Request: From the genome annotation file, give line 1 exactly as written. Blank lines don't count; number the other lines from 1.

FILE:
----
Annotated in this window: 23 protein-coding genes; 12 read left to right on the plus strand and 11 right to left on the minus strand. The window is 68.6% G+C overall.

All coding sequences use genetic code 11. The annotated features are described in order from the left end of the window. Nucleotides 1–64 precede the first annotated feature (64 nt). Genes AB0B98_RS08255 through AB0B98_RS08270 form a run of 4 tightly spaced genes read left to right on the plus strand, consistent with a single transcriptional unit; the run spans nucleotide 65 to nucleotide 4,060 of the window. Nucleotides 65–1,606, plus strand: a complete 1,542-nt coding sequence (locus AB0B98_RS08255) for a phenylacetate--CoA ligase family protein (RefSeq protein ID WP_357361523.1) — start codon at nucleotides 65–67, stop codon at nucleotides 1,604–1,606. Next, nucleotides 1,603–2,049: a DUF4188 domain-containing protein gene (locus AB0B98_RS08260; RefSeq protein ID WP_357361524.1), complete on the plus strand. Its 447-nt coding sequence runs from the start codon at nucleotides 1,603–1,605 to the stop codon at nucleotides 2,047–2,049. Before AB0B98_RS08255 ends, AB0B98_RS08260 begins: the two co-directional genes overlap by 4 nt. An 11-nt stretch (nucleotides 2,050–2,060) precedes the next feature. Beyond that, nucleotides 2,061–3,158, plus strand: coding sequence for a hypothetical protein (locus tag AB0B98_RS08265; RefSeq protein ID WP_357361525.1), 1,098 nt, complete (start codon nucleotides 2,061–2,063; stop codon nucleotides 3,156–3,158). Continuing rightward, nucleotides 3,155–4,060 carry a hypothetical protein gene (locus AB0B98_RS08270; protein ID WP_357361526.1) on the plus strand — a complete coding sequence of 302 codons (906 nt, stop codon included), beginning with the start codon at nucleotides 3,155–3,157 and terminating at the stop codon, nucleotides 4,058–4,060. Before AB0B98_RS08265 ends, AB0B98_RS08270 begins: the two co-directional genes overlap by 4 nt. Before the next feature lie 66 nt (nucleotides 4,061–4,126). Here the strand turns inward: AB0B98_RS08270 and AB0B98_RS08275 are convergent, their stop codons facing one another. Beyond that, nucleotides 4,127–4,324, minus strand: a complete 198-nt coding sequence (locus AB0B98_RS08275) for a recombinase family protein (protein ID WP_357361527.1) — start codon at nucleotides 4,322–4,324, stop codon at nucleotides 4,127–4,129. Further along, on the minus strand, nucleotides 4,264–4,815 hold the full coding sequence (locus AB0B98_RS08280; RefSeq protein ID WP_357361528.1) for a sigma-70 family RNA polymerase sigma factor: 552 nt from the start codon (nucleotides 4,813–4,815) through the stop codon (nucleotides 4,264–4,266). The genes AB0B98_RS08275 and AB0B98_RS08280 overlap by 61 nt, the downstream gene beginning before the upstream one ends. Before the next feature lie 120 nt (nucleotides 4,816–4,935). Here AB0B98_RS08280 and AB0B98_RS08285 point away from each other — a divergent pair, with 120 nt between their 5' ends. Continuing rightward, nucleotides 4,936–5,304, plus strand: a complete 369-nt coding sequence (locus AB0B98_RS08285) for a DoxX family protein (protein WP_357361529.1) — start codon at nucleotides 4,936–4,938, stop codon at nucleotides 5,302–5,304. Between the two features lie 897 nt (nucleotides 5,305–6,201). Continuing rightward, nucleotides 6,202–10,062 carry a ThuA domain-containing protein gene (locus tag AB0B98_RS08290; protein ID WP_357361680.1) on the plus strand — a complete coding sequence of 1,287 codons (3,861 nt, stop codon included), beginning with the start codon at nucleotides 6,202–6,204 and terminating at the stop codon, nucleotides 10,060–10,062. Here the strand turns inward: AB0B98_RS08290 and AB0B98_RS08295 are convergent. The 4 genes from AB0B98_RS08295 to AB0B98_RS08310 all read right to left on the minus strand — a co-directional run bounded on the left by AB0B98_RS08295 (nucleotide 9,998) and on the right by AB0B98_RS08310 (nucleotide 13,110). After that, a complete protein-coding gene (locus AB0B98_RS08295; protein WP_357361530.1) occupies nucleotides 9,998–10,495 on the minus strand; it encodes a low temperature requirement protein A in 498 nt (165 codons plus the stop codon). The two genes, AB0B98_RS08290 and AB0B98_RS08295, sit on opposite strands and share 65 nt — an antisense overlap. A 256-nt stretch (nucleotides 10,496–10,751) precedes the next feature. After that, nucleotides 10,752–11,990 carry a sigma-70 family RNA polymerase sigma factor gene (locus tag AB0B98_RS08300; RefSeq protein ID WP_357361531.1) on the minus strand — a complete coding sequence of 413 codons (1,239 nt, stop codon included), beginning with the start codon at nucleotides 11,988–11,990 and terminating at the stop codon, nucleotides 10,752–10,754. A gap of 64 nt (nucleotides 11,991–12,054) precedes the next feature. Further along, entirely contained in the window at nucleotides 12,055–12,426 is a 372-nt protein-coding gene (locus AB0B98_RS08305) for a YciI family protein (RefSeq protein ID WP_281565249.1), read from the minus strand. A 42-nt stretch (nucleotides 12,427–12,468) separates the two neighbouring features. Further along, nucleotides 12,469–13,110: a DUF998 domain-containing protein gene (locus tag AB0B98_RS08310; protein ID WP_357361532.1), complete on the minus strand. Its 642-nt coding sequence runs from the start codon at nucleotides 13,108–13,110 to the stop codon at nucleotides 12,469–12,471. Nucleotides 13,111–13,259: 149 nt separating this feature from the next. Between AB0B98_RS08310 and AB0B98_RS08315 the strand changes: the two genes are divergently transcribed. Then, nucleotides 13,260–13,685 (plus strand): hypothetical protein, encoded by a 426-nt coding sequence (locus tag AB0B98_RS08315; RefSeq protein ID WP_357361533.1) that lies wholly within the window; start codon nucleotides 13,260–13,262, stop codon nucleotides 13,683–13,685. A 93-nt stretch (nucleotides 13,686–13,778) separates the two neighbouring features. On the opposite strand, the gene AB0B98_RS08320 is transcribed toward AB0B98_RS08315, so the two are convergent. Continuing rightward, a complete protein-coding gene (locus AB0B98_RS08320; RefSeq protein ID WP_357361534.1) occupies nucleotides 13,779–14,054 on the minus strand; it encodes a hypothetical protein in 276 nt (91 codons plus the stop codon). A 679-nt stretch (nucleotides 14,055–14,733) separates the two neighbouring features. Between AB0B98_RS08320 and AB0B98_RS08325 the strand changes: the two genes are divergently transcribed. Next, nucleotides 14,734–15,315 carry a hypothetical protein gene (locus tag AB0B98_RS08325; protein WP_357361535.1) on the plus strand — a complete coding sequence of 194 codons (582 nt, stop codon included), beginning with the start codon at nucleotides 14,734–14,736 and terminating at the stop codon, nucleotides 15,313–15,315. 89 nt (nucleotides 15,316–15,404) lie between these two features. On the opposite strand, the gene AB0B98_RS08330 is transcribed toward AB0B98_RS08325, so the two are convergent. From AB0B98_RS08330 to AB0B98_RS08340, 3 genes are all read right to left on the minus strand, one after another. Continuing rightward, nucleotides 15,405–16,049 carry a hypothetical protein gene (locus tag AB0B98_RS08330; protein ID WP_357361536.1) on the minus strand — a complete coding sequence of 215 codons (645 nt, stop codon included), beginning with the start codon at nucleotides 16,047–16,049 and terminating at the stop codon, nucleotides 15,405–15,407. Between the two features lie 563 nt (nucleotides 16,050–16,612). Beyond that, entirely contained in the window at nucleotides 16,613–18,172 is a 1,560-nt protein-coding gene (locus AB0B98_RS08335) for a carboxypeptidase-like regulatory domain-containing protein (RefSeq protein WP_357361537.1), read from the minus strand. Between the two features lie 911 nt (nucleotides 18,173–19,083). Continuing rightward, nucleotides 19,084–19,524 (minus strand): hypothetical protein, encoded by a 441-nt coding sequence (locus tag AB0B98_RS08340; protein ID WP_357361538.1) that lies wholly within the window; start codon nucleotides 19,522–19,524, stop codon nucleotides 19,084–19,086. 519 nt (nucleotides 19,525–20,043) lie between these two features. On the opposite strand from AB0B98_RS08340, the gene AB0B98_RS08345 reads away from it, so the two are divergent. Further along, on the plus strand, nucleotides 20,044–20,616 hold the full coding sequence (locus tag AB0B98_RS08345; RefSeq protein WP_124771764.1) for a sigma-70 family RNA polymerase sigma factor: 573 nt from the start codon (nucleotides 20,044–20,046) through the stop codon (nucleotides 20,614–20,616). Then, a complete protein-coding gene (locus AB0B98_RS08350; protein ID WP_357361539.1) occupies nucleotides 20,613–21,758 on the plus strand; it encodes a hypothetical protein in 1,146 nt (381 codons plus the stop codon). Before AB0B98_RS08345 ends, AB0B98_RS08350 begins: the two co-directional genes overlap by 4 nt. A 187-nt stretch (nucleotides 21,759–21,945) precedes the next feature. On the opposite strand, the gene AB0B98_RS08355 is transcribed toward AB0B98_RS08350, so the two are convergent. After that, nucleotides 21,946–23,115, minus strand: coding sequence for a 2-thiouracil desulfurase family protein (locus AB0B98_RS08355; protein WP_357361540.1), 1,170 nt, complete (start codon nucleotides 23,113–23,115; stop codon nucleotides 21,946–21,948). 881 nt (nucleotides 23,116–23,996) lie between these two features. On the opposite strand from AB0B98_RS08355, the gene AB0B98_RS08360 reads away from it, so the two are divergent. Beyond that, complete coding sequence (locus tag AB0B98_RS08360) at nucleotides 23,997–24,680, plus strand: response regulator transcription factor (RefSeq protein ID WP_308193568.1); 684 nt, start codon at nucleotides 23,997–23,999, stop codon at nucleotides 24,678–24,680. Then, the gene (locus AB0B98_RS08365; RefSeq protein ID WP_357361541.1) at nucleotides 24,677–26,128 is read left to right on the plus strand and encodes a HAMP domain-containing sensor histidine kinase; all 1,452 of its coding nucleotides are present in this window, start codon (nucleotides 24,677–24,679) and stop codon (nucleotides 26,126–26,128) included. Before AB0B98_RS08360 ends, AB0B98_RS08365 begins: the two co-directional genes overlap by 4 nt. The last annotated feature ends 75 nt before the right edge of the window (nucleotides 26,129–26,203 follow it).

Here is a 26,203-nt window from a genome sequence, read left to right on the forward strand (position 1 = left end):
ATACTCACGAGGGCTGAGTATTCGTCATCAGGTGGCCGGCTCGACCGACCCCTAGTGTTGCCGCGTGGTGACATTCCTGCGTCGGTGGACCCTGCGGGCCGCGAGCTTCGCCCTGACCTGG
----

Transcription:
Annotated in this window: 23 protein-coding genes; 12 read left to right on the plus strand and 11 right to left on the minus strand. The window is 68.6% G+C overall.